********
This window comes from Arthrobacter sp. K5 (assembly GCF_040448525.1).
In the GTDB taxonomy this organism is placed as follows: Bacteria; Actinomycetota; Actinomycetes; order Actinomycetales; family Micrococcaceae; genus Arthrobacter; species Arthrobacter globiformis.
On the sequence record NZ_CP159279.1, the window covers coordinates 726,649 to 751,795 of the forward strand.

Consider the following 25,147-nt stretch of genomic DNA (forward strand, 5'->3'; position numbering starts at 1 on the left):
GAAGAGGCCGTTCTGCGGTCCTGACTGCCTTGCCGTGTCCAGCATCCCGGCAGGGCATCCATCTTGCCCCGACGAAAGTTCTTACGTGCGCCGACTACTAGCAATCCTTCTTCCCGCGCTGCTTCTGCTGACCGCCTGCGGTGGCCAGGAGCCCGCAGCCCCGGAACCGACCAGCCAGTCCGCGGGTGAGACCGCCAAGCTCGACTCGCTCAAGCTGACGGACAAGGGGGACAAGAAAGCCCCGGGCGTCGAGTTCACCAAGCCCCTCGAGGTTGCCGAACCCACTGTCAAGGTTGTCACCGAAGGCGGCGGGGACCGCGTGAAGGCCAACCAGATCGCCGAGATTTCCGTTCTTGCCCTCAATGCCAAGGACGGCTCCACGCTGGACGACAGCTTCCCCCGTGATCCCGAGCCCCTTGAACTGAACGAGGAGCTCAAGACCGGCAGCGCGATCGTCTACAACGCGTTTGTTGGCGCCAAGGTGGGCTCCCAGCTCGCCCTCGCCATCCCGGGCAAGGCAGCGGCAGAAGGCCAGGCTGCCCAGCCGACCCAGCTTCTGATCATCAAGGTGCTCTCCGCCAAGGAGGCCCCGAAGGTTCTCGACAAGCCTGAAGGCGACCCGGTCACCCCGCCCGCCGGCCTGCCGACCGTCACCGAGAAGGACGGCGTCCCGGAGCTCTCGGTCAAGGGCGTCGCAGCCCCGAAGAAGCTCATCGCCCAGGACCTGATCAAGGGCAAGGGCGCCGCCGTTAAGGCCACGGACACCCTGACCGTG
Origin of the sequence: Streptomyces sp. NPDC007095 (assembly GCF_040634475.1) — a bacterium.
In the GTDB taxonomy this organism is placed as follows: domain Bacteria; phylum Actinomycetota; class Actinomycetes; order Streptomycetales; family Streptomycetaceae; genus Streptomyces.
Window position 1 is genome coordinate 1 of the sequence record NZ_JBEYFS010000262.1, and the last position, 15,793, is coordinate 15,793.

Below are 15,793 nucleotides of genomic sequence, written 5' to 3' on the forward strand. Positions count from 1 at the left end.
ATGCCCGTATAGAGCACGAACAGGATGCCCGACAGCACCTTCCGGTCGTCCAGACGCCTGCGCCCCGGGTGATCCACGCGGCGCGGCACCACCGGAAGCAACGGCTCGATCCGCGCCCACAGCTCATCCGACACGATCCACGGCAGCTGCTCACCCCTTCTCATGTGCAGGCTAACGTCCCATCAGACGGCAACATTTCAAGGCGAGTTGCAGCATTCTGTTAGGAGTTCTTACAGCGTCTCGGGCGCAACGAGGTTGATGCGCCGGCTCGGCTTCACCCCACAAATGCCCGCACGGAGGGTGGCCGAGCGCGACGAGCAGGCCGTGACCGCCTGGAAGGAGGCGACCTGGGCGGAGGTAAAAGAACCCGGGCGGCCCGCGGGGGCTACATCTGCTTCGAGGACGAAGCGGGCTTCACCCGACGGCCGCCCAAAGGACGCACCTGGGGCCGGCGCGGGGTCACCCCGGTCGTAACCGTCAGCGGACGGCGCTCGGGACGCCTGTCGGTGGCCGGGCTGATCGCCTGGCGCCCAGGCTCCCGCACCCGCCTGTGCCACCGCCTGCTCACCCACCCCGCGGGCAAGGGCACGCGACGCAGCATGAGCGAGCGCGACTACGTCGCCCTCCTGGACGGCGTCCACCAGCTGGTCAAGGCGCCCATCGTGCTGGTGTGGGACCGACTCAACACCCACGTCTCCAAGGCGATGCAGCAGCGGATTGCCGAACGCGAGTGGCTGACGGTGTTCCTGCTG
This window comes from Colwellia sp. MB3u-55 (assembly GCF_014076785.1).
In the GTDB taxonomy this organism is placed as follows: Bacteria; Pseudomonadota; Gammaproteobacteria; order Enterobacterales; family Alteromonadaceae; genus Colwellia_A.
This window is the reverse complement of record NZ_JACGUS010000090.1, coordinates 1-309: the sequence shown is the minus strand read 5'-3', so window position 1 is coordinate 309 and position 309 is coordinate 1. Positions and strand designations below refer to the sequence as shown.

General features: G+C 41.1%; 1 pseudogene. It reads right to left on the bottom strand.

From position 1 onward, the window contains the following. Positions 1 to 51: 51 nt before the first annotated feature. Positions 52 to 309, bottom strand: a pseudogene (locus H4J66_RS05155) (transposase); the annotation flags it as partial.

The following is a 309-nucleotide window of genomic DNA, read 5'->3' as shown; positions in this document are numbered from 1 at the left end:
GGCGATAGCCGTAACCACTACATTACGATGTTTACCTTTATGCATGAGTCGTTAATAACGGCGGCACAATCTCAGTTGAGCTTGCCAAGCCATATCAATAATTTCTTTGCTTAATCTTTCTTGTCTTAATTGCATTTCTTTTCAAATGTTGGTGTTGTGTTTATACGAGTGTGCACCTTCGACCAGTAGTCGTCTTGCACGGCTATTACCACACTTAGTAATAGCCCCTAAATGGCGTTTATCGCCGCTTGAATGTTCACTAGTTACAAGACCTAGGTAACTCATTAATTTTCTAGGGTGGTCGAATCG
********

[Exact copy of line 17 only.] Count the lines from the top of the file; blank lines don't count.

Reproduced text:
GGCGATAGCCGTAACCACTACATTACGATGTTTACCTTTATGCATGAGTCGTTAATAACGGCGGCACAATCTCAGTTGAGCTTGCCAAGCCATATCAATAATTTCTTTGCTTAATCTTTCTTGTCTTAATTGCATTTCTTTTCAAATGTTGGTGTTGTGTTTATACGAGTGTGCACCTTCGACCAGTAGTCGTCTTGCACGGCTATTACCACACTTAGTAATAGCCCCTAAATGGCGTTTATCGCCGCTTGAATGTTCACTAGTTACAAGACCTAGGTAACTCATTAATTTTCTAGGGTGGTCGAATCG